by Dilpreet BhullarSep 17, 2022
Ever imagined typically a dysfunctional furniture? Can a utilitarian object transform into an absolute non-utilitarian piece of aesthetic? Joana Vasconcelos, a Portuguese multimedia artist, redefines this very idea of dysfunctional furniture through her vibrant, colourful, and psychedelic art installations. She categorically calls them Stupid Furniture, which recently concluded at Mimmo Scognamiglio Artecontemporanea, Italy. Vasconcelos shares, “There is a number of furniture that exists and no one really knows why they exist. Whose functionality is non-existent! They are not even endowed with an aesthetic sense. Nobody needs to have them! They belong exclusively to the constant need of the human being to find solutions to fill the emptiness. As I always questioned the existence of these apparently useless pieces of furniture, I decided to call them Stupid Furniture and set them free from their fate. Now they are truly dysfunctional. They cannot be used at all. I turned them into something different, into works of art.”
The genesis of Stupid Furniture goes back to the pandemic days when the artist was confined within her studio space. A strong penchant for all things creative, Vasconcelos found herself instilling a fresh perspective to a very beloved piece of wooden cabinet, that she inherited from her great grandmother. Inspired from this very act of painting a long-standing domestic piece of furniture, she found herself buying peculiar furniture from local flea markets, that eventually refurbished into what we see as the Stupid Furniture. “It’s a very organic and fluid process and requires a lot of manual work. The exhibition took about a year to be conceived, planned and executed. However, each piece has its autonomous process,” she adds.
Departing from this very idea of reinterpreting familiar objects, Vasconcelos’ art explores the idea of decontextualising domestic objects. She sketches out a whole new personality, rather very unfamiliar to the beholder’s perception. Infused with colour and combined with avant-garde artistic mediums, Vasconcelos removes these objects from everyday familiar but conventional settings and introduces a contemporary definition in its own right. Each one is unique and different from the other!
Vasconcelos shares, “I try to give it a twist and to take it further - reorganising and reinterpreting the domestic environment. I select household objects or furniture, in this case it might be an iron, a telephone, a fireplace or a pan - and then I bring them into a new dimension. It’s like the metamorphism of women themselves. If women’s traditional role as housewives has been transformed, I must also transform the house itself. That’s why I use a lot of domestic objects. I put them into perspective, change their identity and transform these objects into a new reality.”
For the current exhibition, the artist explicitly amalgamates local Italian traditions with subtle hints of her original Portuguese flavours. Commenting on her aesthetics, she adds, “Its Baroque-Portuguese and Italian!” Exploring the very innate quality of the Italian culture, the artist has curated 11 pieces that introduce a new interpretation to this western culture and its local delicacies such as Pasticcino, an Italian iced cake and Torta della Nonna, a classic Grandmother’s cake. Joana says, “When we think of Italy, the first thing that comes to my mind is luxury, the sumptuous decorations and the house, the domestic environment. And then the importance of design and furniture, as well as the huge Salone del Mobile. My work questions these dimensions that are so strong and present in the Italian culture.”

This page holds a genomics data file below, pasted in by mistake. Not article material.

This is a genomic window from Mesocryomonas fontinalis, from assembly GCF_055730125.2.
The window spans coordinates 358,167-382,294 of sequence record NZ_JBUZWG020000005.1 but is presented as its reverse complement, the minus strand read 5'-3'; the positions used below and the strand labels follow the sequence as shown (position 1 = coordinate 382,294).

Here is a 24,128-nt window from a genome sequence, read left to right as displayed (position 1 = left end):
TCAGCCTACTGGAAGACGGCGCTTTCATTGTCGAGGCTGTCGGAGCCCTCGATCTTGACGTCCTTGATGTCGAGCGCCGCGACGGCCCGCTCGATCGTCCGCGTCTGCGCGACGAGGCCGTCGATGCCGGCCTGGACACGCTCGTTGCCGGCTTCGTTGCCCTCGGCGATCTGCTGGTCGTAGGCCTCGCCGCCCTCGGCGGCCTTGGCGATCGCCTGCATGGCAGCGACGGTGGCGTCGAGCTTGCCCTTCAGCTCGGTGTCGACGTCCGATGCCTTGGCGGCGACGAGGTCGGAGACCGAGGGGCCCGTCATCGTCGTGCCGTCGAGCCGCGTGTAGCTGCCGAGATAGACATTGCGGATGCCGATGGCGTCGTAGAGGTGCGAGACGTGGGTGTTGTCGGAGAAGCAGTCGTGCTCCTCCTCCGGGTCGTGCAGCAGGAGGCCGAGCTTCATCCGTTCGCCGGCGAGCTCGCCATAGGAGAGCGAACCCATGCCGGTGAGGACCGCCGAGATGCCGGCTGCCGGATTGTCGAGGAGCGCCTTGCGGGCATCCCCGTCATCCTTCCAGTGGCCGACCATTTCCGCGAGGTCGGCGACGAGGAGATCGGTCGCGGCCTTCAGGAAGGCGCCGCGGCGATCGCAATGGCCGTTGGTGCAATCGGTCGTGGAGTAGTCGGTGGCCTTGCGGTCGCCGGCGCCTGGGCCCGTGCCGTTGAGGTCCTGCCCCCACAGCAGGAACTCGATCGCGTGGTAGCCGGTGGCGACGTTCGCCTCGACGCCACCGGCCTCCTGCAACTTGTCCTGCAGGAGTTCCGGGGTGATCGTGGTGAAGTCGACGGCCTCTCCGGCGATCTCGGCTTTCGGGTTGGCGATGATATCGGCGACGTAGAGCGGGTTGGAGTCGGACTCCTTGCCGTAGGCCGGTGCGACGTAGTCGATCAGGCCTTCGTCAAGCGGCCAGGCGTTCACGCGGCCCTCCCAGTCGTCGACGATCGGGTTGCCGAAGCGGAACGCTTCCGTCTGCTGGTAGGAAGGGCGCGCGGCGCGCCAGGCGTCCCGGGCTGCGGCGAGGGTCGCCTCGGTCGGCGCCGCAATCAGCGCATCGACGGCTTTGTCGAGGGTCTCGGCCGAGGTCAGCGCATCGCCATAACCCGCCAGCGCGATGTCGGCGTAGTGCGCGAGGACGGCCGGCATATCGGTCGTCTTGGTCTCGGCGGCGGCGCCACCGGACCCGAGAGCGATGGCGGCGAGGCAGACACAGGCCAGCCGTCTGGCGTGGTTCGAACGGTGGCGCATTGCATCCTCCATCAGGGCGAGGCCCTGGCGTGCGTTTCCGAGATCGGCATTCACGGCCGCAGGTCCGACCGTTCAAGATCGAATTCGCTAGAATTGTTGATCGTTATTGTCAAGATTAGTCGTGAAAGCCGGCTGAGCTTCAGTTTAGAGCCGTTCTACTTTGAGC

Vasconcelos’ art is extremely dynamic and adaptive in nature. In contrast to the scale and scope of her ongoing immersive installation Valkyrie Mumbet at the MassArt Art Museum (MAAM) in Boston, eclectic pieces within this Italian white cube focus on curating more intimate experiences. The artist says, “The dimension of the Valkyrie is a result of the space which they will inhabit. In this case, the gallery has the dimension of an apartment, so, it has kind of a domestic environment, which is really perfect for my work because the furniture fit in it.” However, the constant across her diverse oeuvre includes the various handicrafts – tentacular textiles, lace, crochet and embroidery - and fairy lights. The use of fairy lights induces a surrealistic element of magic into her experiential art. “The aim was to create that half-heavenly, half-fantastic dimension!,” she adds.
Through this exhibition Vasconcelos is all set to unveil the Wedding Cake - her most ambitious project till date. She shares, “I am talking about a completely immersive sculpture-building, with four floors and 12 meters high, which will be installed in Waddesdon Mannor, England. It marks the connection between the universe of pastry and architecture but is, above all, a temple to love.” The world awaits to once again witness Vasconcelos’ magic as she transforms the familiar into a space of surprise and awe!
Stupid Furniture by Joana Vasconcelos was on view till July 29, 2022 at Mimmo Scognamiglio Artecontemporanea.